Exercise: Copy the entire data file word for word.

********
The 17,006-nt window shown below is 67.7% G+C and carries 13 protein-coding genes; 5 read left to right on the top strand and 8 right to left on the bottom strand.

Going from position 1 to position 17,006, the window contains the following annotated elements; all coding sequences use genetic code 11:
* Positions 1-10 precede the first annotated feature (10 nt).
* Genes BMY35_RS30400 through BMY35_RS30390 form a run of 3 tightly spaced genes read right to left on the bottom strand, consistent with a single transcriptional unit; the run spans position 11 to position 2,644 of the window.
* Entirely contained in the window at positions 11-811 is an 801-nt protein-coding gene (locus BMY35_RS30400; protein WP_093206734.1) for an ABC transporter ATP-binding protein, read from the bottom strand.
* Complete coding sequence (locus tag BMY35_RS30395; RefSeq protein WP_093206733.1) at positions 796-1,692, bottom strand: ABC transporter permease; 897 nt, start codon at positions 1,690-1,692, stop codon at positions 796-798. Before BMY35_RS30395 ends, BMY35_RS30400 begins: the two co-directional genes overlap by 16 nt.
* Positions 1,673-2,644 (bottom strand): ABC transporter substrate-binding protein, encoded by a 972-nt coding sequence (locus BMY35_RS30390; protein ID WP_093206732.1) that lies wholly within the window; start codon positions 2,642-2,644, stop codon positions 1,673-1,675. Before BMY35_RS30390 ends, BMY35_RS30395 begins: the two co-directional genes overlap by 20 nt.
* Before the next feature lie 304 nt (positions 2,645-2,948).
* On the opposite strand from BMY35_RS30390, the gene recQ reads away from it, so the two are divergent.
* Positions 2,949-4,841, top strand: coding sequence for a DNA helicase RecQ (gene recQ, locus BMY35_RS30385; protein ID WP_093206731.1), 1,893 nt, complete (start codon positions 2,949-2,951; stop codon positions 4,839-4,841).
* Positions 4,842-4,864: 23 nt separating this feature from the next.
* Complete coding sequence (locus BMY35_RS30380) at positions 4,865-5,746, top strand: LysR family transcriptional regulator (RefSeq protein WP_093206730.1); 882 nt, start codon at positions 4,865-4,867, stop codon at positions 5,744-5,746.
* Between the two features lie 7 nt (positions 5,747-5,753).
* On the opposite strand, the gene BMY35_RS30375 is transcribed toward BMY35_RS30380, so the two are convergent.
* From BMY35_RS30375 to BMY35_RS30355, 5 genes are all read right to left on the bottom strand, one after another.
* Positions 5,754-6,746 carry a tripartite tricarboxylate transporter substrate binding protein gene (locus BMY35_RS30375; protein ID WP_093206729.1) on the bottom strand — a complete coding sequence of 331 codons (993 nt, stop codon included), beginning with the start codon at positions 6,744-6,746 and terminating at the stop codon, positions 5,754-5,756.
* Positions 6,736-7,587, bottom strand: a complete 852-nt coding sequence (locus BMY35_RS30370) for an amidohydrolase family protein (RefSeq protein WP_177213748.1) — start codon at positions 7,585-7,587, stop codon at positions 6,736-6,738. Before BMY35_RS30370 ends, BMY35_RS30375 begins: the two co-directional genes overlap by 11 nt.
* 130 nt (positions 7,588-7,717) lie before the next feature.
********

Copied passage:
The 17,006-nt window shown below is 67.7% G+C and carries 13 protein-coding genes; 5 read left to right on the top strand and 8 right to left on the bottom strand.

Going from position 1 to position 17,006, the window contains the following annotated elements; all coding sequences use genetic code 11:
* Positions 1-10 precede the first annotated feature (10 nt).
* Genes BMY35_RS30400 through BMY35_RS30390 form a run of 3 tightly spaced genes read right to left on the bottom strand, consistent with a single transcriptional unit; the run spans position 11 to position 2,644 of the window.
* Entirely contained in the window at positions 11-811 is an 801-nt protein-coding gene (locus BMY35_RS30400; protein WP_093206734.1) for an ABC transporter ATP-binding protein, read from the bottom strand.
* Complete coding sequence (locus tag BMY35_RS30395; RefSeq protein WP_093206733.1) at positions 796-1,692, bottom strand: ABC transporter permease; 897 nt, start codon at positions 1,690-1,692, stop codon at positions 796-798. Before BMY35_RS30395 ends, BMY35_RS30400 begins: the two co-directional genes overlap by 16 nt.
* Positions 1,673-2,644 (bottom strand): ABC transporter substrate-binding protein, encoded by a 972-nt coding sequence (locus BMY35_RS30390; protein ID WP_093206732.1) that lies wholly within the window; start codon positions 2,642-2,644, stop codon positions 1,673-1,675. Before BMY35_RS30390 ends, BMY35_RS30395 begins: the two co-directional genes overlap by 20 nt.
* Before the next feature lie 304 nt (positions 2,645-2,948).
* On the opposite strand from BMY35_RS30390, the gene recQ reads away from it, so the two are divergent.
* Positions 2,949-4,841, top strand: coding sequence for a DNA helicase RecQ (gene recQ, locus BMY35_RS30385; protein ID WP_093206731.1), 1,893 nt, complete (start codon positions 2,949-2,951; stop codon positions 4,839-4,841).
* Positions 4,842-4,864: 23 nt separating this feature from the next.
* Complete coding sequence (locus BMY35_RS30380) at positions 4,865-5,746, top strand: LysR family transcriptional regulator (RefSeq protein WP_093206730.1); 882 nt, start codon at positions 4,865-4,867, stop codon at positions 5,744-5,746.
* Between the two features lie 7 nt (positions 5,747-5,753).
* On the opposite strand, the gene BMY35_RS30375 is transcribed toward BMY35_RS30380, so the two are convergent.
* From BMY35_RS30375 to BMY35_RS30355, 5 genes are all read right to left on the bottom strand, one after another.
* Positions 5,754-6,746 carry a tripartite tricarboxylate transporter substrate binding protein gene (locus BMY35_RS30375; protein ID WP_093206729.1) on the bottom strand — a complete coding sequence of 331 codons (993 nt, stop codon included), beginning with the start codon at positions 6,744-6,746 and terminating at the stop codon, positions 5,754-5,756.
* Positions 6,736-7,587, bottom strand: a complete 852-nt coding sequence (locus BMY35_RS30370) for an amidohydrolase family protein (RefSeq protein WP_177213748.1) — start codon at positions 7,585-7,587, stop codon at positions 6,736-6,738. Before BMY35_RS30370 ends, BMY35_RS30375 begins: the two co-directional genes overlap by 11 nt.
* 130 nt (positions 7,588-7,717) lie before the next feature.